Tarot Interactions - Deborah Lipp
Source: Digital ARC
Original Review: January 18, 2016
Unfortunately, the first thing that stood out to be were issues with her credibility.
I haven't read any of Lipp's works before this one, so I don't know if this is a normal thing for her, but I found the repeated mentions of having been married to Isaac Bonewits to be... banal. It was almost as if she was teaching to him to lend some kind of credence to the fact she was writing a book on the Tarot and veering away from her normal fare of books on ritual and Wicca. Having to rely so heavily on another immediately takes away from an author's ability to stand on their own - as is the case here.
There are also certain things that she took credit for, that have been floating around the Tarot community for a number of years. I understand she has been reading Tarot, and teaching it for quite some time but the fact remains that certain things have long lost any capability to be traced back to any specific time or person. Many elements she claims as her own are nothing new to the seasoned Psychic, and it seems highly pretentious of her to try and claim them.
The problems didn't stop there... Is her mind still in the years she was married to Bonewits?
The book reads very old. A lot of the notions and thought patterns that were mentioned aren't nearly as prevalent as Lipp would have us believe. Long past are the days of TV psychics, while intuitives and mediums have followers numbering in the millions. Ever heard of Theresa Caputo? Yeah, she has her own show called Long Island Medium. It's in it's 7th season, and her fans actually take her seriously!
I'm hoping some of the issues I encountered in continuity were due to the fact I was reading an ARC.
I really, really hope someone over at Llewellyn was paying attention before they put this book to print. There were quite a few areas where Lipp referenced something from "earlier" or "above" that just... wasn't there. Not to mention, when specific so-called facts are mentioned, there needs to be a cited source. I don't care if there's a bibliography. If there's no direct reference to where a date or number comes from, it completely invalidates the claim.
So, what did I enjoy, exactly?
Her approach to meditation was, I think, one of the best parts about the book. Due to some strange fluke, I've always had a hard time meditating, along with everything else that goes along with it. Blame my ADD, but as that has recently changed, I can truly appreciate the need to really be expansive in your search for a meditation practice that actually works for your specific physiology and psychology. Meditation is not a "one shoe fits all" practice, and Lipp clearly acknowledges this. Her approach makes it less scary and more accessible to people who may have struggled with it before, while giving them a unique approach to consider for themselves.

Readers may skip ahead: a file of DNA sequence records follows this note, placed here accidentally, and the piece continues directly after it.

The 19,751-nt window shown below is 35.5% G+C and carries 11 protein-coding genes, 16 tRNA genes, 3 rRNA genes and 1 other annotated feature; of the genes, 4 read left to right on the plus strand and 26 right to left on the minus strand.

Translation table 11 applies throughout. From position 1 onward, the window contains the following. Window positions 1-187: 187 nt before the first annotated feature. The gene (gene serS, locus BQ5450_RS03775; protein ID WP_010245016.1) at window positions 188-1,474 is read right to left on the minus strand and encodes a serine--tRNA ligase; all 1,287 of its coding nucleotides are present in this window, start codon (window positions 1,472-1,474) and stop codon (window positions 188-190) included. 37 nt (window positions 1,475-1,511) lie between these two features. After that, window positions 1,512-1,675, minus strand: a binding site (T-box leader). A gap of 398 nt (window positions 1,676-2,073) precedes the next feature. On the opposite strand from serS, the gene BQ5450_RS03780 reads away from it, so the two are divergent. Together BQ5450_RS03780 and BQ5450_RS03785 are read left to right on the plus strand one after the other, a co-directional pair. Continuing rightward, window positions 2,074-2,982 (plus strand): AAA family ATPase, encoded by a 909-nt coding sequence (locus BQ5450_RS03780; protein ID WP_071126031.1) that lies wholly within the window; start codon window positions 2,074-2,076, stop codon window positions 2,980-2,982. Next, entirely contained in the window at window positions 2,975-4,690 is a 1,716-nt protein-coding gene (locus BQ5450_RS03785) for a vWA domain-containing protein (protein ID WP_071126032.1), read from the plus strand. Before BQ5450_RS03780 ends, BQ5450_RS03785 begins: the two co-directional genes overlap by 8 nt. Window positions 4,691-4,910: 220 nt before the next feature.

Lipp also makes some very good points regarding trust - both our trust in ourselves, and our clients trust in us. So often we allow our own instincts and intuition to be overridden by our clients reticence. The example she gives is if we were to tell her a name for her aunt she had previously been unaware of. To her, the "client", we would not be telling the truth, even while our intuition was telling us otherwise. I feel the point she was trying to make here is that, it is up to us to speak the truth, not just the truth the client thinks they want to hear. If we are conduits, we tell the client what they need. It is their job to take the information we give them and do something with it.
Would I recommend this book or not?
As I read further into the book, exploring the ways she gives to learn the cards, how they interact with each other, the spread, the environment, and just about everything else under the sun, I was reminded of a book I'm actually working through right now, written by a very highly acclaimed Tarot expert. Next to what I am already exploring, some of the exercises Lipp recommends seem... shallow.
Couple that with the fact Lipp is clear early on that she is mostly referencing her own experiences, and interpretation of books, that takes me back to the beginning issue I had with her credibility.
I fully believe in supporting authors when support is warranted. There is some good information in this book, if you can get past the banality of it's presentation. Having already gone through the book, if I were to receive it as a gift, I would likely return it in favor of something less contrived and written by someone who could stand on their own two feet without having to rely on anyone else's name but their own.
Two stars for having usable information, but the presentation was all wrong.